Some writers say they don’t read fiction when they’re in the middle of writing fiction, so afraid are they of unconsciously picking up the other’s voice. Not me. I read anything.
Early the other day, waiting for breakfast in a Toronto café, I opened Grace Paley’s Collected Stories. I was starving. I am always starving if I have to travel for a book event. I sleep little – wake early – lie in bed starving.
The café on Bloor (which didn’t open its doors until the criminally late hour of 7:30 a.m.) put a plate in front of me of eggs, toast, broiled tomatoes and fried potatoes, and a few minutes later I read, “There were two husbands disappointed by eggs.”
Ah, Grace, I thought, you’re wonderful. You are feeding me too. One of the husbands pushed the eggs away, “pain and disgust his escutcheon,” she writes. And in five words, there was my father.
I think of him all the time and always with a trace of shame. There was the day, for instance, when he came to Toronto and I was there, working for a radio program frantically, nervously, with no thought for anything but my deadline. And here was my father interrupting my work by phoning and inviting me to have breakfast with him the next morning. Not intending to hurt him, I gave him my explicit reluctance. Then hearing his disappointment, I relented and agreed.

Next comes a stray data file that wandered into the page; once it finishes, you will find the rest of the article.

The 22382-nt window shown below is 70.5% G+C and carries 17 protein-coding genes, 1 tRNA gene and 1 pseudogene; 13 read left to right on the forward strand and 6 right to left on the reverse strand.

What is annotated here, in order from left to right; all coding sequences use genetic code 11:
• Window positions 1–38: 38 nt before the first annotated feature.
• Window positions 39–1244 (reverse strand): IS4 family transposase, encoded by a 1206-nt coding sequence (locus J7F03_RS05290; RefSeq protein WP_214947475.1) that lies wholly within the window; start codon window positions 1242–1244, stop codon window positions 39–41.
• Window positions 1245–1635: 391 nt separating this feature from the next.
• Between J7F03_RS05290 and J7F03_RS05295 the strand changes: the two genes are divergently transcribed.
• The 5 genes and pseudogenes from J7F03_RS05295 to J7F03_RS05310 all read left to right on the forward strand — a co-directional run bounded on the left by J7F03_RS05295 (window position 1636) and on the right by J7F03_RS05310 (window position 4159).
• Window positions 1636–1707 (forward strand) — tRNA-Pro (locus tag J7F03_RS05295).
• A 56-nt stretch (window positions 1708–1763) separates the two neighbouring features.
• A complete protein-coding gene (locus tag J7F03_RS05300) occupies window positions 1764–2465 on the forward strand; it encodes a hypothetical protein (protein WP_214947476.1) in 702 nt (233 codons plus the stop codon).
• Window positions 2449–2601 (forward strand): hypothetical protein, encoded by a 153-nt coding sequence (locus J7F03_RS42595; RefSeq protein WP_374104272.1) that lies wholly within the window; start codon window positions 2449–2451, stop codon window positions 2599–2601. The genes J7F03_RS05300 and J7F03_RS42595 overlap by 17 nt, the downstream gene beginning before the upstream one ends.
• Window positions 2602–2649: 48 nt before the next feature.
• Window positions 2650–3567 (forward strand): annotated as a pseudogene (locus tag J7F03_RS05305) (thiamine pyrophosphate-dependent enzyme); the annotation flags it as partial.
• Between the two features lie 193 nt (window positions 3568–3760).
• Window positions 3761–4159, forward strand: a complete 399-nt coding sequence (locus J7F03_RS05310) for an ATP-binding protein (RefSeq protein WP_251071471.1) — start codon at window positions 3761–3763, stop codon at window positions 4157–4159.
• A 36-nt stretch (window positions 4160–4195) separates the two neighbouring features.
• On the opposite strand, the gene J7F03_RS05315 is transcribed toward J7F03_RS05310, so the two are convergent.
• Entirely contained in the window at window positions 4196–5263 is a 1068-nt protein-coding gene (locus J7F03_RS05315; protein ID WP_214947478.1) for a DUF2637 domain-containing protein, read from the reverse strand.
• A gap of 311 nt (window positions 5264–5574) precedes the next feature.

And we did have breakfast. Awkwardly, as was always the case. We were never comfortable in each other’s presence.
If only I had been more affectionate, how the affection would have poured back! But I had too many grievances against him. Well, I was afraid of him with a fear that never left me.
Paley’s story is “Two Short Sad Stories from a Long and Happy Life.” It’s the first of the two that’s about the disappointed husbands and it overflows with the abundance of complicated family life. There are two husbands, two sons, two fathers, an old boyfriend named Clifford, a mother and two-time wife named Faith. The story moves through visiting, playing, memory, religion, schooling, politics – talking, talking, talking – and it’s like village life in a slightly unhinged New York apartment. You long to be there, too.
So Grace, think I, bring on your influence. Let some of your writing juices flow into me.